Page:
Should He Opt for Freedom?
Q: I am really confused. I've been in a long-distance relationship for over two years and love my girlfriend, but recently I've been really interested in other women. Whenever I go out I usually meet hot girls who seem interested in me and vice versa. My girlfriend has told me that she has similar feelings but that she doesn't want to lose me. I don't want to lose her either but I need more freedom. I have begun to doubt whether I really love her, or if we can last. What should I tell her and is there any way to make that sound better? -- Carl, 22
Dr. Susan: The two of you seem to have an enviably honest relationship so far, as each of you has admitted you are lately drawn to other people. Considering your youth, it's amazing to me that you've already survived two years in a long-distance relationship without the tensions building up enough to separate you. The crucial information you didn't offer is how long you were planning to stay apart before being together in person. As it is, you're both torturing yourselves by resisting your natural desires to explore other opportunities. Especially you, Carl! It's a matter of time until one of you breaks and gives in to the urges, and then has to cover up or confess to the other. As you're not married, why don't you save a lot of emotional trauma and give one another permission to date others? "It's not you, it's me." Then when you get back together, you'll see if what you thought you had is a relationship that has the potential to be fully committed. I don't know any other way to make that sound "better."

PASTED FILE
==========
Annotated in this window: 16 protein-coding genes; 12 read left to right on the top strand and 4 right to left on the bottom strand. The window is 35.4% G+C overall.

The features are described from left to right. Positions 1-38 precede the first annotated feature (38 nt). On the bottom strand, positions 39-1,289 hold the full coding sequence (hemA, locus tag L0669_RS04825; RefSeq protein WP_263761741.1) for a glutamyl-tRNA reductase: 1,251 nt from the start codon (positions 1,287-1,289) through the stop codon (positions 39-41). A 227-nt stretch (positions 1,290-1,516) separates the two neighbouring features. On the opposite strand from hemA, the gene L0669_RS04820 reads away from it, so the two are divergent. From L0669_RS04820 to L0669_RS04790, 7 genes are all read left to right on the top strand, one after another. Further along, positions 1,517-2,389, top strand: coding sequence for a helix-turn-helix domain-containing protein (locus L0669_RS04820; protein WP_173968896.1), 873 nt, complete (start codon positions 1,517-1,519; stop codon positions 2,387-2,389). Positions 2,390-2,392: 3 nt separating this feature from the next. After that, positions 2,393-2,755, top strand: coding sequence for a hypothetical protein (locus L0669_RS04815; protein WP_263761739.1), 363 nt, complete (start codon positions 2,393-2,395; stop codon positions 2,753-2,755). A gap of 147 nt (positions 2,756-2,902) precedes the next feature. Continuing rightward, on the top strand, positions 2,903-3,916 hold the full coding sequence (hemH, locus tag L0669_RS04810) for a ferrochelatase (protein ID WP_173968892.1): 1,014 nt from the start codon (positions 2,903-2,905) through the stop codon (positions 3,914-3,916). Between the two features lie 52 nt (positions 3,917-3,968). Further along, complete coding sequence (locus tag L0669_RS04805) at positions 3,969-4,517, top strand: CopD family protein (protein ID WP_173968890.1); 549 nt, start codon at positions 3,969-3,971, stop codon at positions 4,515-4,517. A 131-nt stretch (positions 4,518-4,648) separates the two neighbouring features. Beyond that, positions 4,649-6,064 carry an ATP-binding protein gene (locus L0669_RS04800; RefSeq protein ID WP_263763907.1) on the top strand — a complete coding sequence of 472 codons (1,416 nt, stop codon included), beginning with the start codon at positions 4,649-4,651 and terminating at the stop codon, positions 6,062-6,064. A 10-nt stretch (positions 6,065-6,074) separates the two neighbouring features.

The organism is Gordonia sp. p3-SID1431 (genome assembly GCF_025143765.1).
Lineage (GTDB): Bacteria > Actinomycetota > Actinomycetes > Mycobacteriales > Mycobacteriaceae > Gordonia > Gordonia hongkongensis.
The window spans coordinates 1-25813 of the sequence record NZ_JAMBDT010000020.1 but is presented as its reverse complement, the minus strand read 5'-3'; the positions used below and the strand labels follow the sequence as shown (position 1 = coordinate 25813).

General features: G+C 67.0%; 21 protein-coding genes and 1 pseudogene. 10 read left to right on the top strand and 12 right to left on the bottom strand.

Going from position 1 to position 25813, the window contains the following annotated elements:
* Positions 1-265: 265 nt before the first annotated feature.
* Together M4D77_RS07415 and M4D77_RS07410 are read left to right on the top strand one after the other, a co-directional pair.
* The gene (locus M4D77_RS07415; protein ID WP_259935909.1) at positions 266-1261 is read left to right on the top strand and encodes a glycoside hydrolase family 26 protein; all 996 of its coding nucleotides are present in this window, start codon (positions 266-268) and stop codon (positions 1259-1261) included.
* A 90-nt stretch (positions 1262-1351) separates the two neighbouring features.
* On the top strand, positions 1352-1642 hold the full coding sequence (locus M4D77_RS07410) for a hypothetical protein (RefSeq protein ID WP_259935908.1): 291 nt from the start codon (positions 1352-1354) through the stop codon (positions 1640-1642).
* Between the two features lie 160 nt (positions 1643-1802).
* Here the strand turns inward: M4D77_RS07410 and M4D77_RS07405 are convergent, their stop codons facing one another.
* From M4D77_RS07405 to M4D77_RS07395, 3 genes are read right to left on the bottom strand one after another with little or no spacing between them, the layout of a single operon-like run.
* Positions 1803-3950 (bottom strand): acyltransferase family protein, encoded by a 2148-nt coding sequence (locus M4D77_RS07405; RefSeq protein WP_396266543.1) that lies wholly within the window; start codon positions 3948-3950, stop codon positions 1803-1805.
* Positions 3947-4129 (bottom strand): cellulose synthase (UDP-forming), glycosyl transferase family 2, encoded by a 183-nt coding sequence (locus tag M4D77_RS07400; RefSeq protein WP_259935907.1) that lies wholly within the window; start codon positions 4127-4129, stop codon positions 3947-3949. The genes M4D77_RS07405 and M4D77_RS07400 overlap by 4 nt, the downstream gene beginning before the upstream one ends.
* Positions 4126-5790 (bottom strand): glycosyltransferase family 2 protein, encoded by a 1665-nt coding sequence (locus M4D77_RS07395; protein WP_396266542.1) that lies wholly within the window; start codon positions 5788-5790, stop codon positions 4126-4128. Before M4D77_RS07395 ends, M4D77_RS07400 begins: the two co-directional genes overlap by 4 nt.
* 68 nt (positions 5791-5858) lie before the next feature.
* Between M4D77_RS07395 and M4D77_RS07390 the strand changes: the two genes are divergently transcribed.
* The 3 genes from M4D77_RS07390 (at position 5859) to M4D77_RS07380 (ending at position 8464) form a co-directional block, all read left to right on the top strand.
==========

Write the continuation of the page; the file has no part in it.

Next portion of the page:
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Advice for Her
Advice for Him
Susan K. Perry, Ph.D.
Susan K. Perry, Ph.D., is a social psychologist, relationship expert, and bestselling and award-winning author. Her books include Loving in Flow: How the Happiest Couples Get and Stay That Way, and Kylie's Heel, a novel for adults.
Pamela G. Chollet, Ph.D.
Dr. Pamela Chollet has a Ph.D. in clinical psychology and Master degrees in educational psychology and fine arts. Her passion has been helping people face and get through those times when they feel trapped and unable to move forward.
Anna Charbonneau, Ph.D.
Anna Charbonneau, Ph.D., is a clinical psychologist, stress management expert, and author. If you're feeling overwhelmed, stressed out, or struggling to make changes in your life, Anna can help.